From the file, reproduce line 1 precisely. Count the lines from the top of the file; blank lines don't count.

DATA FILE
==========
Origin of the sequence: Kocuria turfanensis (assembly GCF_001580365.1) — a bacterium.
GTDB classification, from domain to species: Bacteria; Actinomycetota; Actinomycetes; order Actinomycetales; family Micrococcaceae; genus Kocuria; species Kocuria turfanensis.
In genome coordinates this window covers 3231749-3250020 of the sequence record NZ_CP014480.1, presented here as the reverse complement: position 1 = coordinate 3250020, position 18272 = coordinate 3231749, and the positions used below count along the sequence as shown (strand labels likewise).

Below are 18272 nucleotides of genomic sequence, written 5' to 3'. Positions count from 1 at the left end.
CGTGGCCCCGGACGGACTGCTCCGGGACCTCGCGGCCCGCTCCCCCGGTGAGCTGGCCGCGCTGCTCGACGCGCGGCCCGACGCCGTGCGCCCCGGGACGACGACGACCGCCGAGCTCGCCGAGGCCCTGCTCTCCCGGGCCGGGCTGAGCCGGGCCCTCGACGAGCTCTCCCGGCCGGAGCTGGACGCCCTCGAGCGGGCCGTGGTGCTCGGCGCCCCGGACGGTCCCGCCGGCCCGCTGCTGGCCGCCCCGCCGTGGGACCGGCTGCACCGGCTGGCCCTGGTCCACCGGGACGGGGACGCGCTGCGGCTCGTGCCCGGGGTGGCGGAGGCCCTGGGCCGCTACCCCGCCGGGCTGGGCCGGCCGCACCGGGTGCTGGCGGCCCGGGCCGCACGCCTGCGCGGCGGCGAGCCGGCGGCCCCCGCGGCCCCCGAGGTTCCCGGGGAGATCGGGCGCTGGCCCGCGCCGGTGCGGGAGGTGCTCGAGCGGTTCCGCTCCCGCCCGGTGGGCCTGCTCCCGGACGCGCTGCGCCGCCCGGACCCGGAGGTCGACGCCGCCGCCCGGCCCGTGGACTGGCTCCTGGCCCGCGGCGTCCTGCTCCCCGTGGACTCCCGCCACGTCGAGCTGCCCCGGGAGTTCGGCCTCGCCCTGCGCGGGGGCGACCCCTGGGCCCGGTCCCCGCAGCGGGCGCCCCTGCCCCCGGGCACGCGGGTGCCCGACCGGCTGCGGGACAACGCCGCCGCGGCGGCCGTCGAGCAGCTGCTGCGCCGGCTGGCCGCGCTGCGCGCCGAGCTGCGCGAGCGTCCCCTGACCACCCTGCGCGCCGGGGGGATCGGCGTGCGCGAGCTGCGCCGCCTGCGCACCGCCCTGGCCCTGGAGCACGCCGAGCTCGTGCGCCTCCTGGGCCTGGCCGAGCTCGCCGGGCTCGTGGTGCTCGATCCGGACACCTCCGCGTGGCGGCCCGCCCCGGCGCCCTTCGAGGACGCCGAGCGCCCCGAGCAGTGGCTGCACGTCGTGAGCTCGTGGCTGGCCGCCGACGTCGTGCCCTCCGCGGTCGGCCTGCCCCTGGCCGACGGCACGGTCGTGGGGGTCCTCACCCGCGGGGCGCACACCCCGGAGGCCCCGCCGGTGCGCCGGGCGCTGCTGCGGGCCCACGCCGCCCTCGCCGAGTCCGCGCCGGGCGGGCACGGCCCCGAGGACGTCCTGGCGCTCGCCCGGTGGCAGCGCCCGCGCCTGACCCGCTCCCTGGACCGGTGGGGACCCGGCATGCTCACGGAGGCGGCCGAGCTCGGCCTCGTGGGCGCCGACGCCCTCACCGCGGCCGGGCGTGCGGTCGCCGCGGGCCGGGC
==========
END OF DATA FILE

Origin of the sequence: Kocuria turfanensis (assembly GCF_001580365.1) — a bacterium.